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Wednesday, August 3, 2011

SYRIAN RESISTANCE: Why I Fled Syria’s Army!

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Syrian Army Defector Speaks
Activists in Syria say authorities are taking strict measures, closing areas and setting up checkpoints as the opposition called for protests throughout the country on Friday May 13, 2011., AP Photo.

After fleeing with his family from Syria in fear of his life, a former officer in Bashar al-Assad’s military tells of manipulation and brutality in the ongoing crackdown.

Abu Hamid takes a long drag from a hand-rolled cigarette and exhales. “The Syrian Army doesn't defend the country or the nation,” he says, wagging a thick index finger. “This is the [Bashar] Assad Army. They are allowed to do everything to protect the regime.” Abu Hamid, a stocky 42-year-old with a salt-and-pepper beard, should know. Until recently, he served as a first lieutenant in the Syrian Army, based in the city of Homs. Disgusted by the Army crackdown, Abu Hamid, a 23-year veteran of the military, ditched his uniform and escaped from Syria to Lebanon with his family one month ago.

Since then, the military crackdown against opposition protesters has only ramped up and gotten bloodier. The Syrian military stormed the town of Hama with tanks and troops Sunday, killing at least 100 people, according to opposition activists. A number of smaller towns around the country were also assaulted, leaving at least two dozen dead. The attacks were the most widespread crackdown against protesters in weeks and appeared to be an attempt to squash the opposition before the holy month of Ramadan started Monday. The opposition has laid out detailed plans to ramp up its anti-regime protests during Ramadan. The deadly attacks, which continued Monday with shelling and tank fire in Hama, led to a strong rebuke from President Barack Obama. “The reports out of Hama are horrifying and demonstrate the true character of the Syrian regime,” he said.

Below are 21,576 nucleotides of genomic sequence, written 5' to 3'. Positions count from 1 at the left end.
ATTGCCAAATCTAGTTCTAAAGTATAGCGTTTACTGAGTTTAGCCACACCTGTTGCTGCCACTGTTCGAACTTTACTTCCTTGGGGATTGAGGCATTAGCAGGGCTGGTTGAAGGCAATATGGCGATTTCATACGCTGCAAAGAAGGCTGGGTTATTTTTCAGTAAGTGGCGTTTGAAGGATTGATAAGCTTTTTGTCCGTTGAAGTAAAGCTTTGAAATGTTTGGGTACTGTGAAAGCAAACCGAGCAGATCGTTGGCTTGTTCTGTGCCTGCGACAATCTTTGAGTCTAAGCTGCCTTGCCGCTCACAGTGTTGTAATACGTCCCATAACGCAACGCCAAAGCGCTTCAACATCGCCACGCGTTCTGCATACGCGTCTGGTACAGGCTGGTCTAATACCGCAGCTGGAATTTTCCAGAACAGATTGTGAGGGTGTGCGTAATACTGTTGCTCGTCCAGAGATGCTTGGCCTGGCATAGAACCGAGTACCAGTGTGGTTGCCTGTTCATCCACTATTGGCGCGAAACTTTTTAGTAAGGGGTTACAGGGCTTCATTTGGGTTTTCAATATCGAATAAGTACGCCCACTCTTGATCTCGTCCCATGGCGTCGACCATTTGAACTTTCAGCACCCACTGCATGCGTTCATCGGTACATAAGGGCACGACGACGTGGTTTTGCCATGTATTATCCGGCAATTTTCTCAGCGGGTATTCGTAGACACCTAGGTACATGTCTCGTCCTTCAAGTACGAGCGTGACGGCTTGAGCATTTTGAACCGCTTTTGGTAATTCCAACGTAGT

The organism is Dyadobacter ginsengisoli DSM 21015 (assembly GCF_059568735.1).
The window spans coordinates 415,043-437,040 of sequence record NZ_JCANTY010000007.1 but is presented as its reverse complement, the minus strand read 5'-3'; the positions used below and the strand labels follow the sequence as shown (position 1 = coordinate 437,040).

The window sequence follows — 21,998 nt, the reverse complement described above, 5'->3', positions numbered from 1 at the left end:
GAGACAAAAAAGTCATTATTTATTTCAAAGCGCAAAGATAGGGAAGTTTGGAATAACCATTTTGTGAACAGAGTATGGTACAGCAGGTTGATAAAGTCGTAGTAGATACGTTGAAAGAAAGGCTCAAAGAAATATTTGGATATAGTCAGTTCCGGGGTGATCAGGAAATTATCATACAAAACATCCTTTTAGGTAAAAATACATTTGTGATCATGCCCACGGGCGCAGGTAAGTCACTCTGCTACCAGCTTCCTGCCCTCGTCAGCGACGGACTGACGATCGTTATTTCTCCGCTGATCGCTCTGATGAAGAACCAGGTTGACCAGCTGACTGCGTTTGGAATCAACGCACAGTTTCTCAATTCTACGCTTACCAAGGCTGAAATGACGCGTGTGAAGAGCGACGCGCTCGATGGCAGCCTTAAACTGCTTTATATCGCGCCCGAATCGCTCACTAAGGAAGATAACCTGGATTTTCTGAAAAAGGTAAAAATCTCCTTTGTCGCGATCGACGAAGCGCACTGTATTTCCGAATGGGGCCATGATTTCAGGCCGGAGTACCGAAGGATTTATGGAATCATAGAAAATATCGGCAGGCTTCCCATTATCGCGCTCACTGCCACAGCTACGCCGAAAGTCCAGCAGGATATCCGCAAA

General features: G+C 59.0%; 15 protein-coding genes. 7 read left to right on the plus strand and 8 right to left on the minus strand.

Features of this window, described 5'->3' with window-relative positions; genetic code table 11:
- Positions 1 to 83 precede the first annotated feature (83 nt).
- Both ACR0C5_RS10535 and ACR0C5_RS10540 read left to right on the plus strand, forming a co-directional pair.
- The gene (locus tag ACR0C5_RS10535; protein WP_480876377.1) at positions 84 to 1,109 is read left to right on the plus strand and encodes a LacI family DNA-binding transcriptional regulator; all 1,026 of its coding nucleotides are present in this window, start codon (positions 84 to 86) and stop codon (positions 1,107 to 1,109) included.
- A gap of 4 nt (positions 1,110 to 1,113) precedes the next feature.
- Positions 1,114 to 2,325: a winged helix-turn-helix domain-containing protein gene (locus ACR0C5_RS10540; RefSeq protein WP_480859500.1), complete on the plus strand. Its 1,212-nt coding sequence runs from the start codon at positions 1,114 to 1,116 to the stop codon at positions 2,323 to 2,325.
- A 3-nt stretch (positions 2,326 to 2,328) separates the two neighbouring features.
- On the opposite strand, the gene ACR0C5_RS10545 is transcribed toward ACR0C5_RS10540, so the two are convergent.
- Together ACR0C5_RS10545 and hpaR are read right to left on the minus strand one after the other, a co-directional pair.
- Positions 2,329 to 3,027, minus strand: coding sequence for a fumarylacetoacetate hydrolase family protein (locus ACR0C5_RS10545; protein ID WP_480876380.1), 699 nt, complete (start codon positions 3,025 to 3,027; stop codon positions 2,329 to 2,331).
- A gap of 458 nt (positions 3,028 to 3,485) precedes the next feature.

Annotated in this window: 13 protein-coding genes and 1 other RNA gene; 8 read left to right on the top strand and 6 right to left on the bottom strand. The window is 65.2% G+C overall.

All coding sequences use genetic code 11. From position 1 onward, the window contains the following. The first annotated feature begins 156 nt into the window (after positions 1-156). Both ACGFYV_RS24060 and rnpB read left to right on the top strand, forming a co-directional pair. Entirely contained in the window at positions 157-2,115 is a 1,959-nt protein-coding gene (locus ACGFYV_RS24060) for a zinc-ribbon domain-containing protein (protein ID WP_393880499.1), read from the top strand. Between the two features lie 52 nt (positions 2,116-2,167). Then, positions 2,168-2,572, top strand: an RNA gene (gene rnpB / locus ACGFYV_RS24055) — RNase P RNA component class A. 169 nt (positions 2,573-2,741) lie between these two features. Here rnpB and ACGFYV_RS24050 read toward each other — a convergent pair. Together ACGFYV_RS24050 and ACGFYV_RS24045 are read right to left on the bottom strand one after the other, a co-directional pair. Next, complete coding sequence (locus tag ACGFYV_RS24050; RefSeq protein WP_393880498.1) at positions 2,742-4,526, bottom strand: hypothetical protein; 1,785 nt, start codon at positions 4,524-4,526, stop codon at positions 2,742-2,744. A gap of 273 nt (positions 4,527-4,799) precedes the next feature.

In recent months there have been regular reports of military defections, but it’s nearly impossible to gauge the accuracy of these reports because the government has severely restricted access for journalists. Opposition activists say some soldiers in Sunday’s crackdown even left their units when ordered to fire on unarmed demonstrators. For his part, Abu Hamid agreed to discuss the details of his escape from Syria on condition that his full name not be used, and his exact location in Lebanon, which is in a town near the Syrian border, not be revealed for the protection of himself and his family. Despite the recent show of force by the military, Abu Hamid is optimistic that defections will continue. “We will see defections of officers one by one,” he says with a smile. “The longer the violence continues, the more difficult it will be for them.”

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